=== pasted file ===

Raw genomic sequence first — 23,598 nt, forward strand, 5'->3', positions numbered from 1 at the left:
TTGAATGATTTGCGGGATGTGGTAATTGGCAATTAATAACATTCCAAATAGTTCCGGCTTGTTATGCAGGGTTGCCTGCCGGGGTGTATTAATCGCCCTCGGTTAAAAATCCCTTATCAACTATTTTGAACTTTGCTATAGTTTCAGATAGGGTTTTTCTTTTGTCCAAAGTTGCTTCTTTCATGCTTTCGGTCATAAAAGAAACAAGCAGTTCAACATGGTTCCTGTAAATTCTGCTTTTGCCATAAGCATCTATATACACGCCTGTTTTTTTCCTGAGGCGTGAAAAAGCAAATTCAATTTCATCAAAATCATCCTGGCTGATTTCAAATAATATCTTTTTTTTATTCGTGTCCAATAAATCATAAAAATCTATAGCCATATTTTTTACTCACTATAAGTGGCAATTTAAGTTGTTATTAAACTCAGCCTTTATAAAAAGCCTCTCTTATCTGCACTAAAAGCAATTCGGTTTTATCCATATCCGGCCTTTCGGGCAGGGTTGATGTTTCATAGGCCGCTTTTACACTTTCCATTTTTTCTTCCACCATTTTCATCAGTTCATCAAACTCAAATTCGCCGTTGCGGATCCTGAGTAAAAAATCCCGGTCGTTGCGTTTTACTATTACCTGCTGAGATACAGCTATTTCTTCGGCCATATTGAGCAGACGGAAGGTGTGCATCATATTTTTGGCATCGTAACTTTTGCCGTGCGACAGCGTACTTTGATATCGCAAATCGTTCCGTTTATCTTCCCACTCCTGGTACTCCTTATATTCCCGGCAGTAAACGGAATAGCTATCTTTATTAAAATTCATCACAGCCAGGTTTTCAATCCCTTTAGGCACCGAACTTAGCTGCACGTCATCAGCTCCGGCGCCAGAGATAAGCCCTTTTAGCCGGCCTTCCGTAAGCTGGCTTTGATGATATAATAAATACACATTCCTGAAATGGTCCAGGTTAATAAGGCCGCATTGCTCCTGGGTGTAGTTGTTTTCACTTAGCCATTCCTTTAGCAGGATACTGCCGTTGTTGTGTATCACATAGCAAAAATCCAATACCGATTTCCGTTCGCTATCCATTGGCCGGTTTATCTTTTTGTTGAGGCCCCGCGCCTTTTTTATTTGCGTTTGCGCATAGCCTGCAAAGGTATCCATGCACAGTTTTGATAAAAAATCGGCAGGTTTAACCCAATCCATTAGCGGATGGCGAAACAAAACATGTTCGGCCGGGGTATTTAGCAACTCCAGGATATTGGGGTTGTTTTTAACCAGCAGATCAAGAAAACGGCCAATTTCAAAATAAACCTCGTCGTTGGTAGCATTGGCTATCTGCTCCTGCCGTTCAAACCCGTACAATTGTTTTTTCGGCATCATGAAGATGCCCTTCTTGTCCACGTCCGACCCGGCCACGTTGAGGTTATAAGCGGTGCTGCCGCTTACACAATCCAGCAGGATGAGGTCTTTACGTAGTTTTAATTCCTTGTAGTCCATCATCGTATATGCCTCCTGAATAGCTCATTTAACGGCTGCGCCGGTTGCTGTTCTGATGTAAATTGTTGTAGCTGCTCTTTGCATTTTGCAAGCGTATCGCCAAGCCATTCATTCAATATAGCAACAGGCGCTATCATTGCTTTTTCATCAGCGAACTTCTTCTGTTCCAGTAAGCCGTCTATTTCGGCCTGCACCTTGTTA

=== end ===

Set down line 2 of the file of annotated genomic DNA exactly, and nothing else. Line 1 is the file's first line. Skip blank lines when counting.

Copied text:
TTGAATGATTTGCGGGATGTGGTAATTGGCAATTAATAACATTCCAAATAGTTCCGGCTTGTTATGCAGGGTTGCCTGCCGGGGTGTATTAATCGCCCTCGGTTAAAAATCCCTTATCAACTATTTTGAACTTTGCTATAGTTTCAGATAGGGTTTTTCTTTTGTCCAAAGTTGCTTCTTTCATGCTTTCGGTCATAAAAGAAACAAGCAGTTCAACATGGTTCCTGTAAATTCTGCTTTTGCCATAAGCATCTATATACACGCCTGTTTTTTTCCTGAGGCGTGAAAAAGCAAATTCAATTTCATCAAAATCATCCTGGCTGATTTCAAATAATATCTTTTTTTTATTCGTGTCCAATAAATCATAAAAATCTATAGCCATATTTTTTACTCACTATAAGTGGCAATTTAAGTTGTTATTAAACTCAGCCTTTATAAAAAGCCTCTCTTATCTGCACTAAAAGCAATTCGGTTTTATCCATATCCGGCCTTTCGGGCAGGGTTGATGTTTCATAGGCCGCTTTTACACTTTCCATTTTTTCTTCCACCATTTTCATCAGTTCATCAAACTCAAATTCGCCGTTGCGGATCCTGAGTAAAAAATCCCGGTCGTTGCGTTTTACTATTACCTGCTGAGATACAGCTATTTCTTCGGCCATATTGAGCAGACGGAAGGTGTGCATCATATTTTTGGCATCGTAACTTTTGCCGTGCGACAGCGTACTTTGATATCGCAAATCGTTCCGTTTATCTTCCCACTCCTGGTACTCCTTATATTCCCGGCAGTAAACGGAATAGCTATCTTTATTAAAATTCATCACAGCCAGGTTTTCAATCCCTTTAGGCACCGAACTTAGCTGCACGTCATCAGCTCCGGCGCCAGAGATAAGCCCTTTTAGCCGGCCTTCCGTAAGCTGGCTTTGATGATATAATAAATACACATTCCTGAAATGGTCCAGGTTAATAAGGCCGCATTGCTCCTGGGTGTAGTTGTTTTCACTTAGCCATTCCTTTAGCAGGATACTGCCGTTGTTGTGTATCACATAGCAAAAATCCAATACCGATTTCCGTTCGCTATCCATTGGCCGGTTTATCTTTTTGTTGAGGCCCCGCGCCTTTTTTATTTGCGTTTGCGCATAGCCTGCAAAGGTATCCATGCACAGTTTTGATAAAAAATCGGCAGGTTTAACCCAATCCATTAGCGGATGGCGAAACAAAACATGTTCGGCCGGGGTATTTAGCAACTCCAGGATATTGGGGTTGTTTTTAACCAGCAGATCAAGAAAACGGCCAATTTCAAAATAAACCTCGTCGTTGGTAGCATTGGCTATCTGCTCCTGCCGTTCAAACCCGTACAATTGTTTTTTCGGCATCATGAAGATGCCCTTCTTGTCCACGTCCGACCCGGCCACGTTGAGGTTATAAGCGGTGCTGCCGCTTACACAATCCAGCAGGATGAGGTCTTTACGTAGTTTTAATTCCTTGTAGTCCATCATCGTATATGCCTCCTGAATAGCTCATTTAACGGCTGCGCCGGTTGCTGTTCTGATGTAAATTGTTGTAGCTGCTCTTTGCATTTTGCAAGCGTATCGCCAAGCCATTCATTCAATATAGCAACAGGCGCTATCATTGCTTTTTCATCAGCGAACTTCTTCTGTTCCAGTAAGCCGTCTATTTCGGCCTGCACCTTGTTA